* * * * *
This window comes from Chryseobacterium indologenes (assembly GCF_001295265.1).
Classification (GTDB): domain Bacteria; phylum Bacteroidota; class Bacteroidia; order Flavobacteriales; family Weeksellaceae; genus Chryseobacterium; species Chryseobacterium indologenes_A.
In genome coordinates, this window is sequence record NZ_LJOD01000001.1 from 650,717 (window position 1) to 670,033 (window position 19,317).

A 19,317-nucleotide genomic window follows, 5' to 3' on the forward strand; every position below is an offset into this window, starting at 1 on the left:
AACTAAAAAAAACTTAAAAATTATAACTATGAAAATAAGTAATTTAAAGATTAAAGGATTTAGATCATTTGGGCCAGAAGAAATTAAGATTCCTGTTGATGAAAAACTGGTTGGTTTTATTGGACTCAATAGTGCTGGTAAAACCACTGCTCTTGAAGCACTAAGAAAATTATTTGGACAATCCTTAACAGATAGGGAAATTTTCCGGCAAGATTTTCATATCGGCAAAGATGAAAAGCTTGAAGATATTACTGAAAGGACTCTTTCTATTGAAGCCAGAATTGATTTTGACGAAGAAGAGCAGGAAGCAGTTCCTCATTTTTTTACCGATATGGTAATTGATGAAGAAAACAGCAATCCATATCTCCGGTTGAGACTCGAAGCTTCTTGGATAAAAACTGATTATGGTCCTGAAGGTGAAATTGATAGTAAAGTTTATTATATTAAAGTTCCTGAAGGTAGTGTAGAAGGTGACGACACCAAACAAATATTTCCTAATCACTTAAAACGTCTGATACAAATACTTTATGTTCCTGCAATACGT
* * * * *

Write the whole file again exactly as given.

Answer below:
This window comes from Chryseobacterium indologenes (assembly GCF_001295265.1).
Classification (GTDB): domain Bacteria; phylum Bacteroidota; class Bacteroidia; order Flavobacteriales; family Weeksellaceae; genus Chryseobacterium; species Chryseobacterium indologenes_A.
In genome coordinates, this window is sequence record NZ_LJOD01000001.1 from 650,717 (window position 1) to 670,033 (window position 19,317).

A 19,317-nucleotide genomic window follows, 5' to 3' on the forward strand; every position below is an offset into this window, starting at 1 on the left:
AACTAAAAAAAACTTAAAAATTATAACTATGAAAATAAGTAATTTAAAGATTAAAGGATTTAGATCATTTGGGCCAGAAGAAATTAAGATTCCTGTTGATGAAAAACTGGTTGGTTTTATTGGACTCAATAGTGCTGGTAAAACCACTGCTCTTGAAGCACTAAGAAAATTATTTGGACAATCCTTAACAGATAGGGAAATTTTCCGGCAAGATTTTCATATCGGCAAAGATGAAAAGCTTGAAGATATTACTGAAAGGACTCTTTCTATTGAAGCCAGAATTGATTTTGACGAAGAAGAGCAGGAAGCAGTTCCTCATTTTTTTACCGATATGGTAATTGATGAAGAAAACAGCAATCCATATCTCCGGTTGAGACTCGAAGCTTCTTGGATAAAAACTGATTATGGTCCTGAAGGTGAAATTGATAGTAAAGTTTATTATATTAAAGTTCCTGAAGGTAGTGTAGAAGGTGACGACACCAAACAAATATTTCCTAATCACTTAAAACGTCTGATACAAATACTTTATGTTCCTGCAATACGT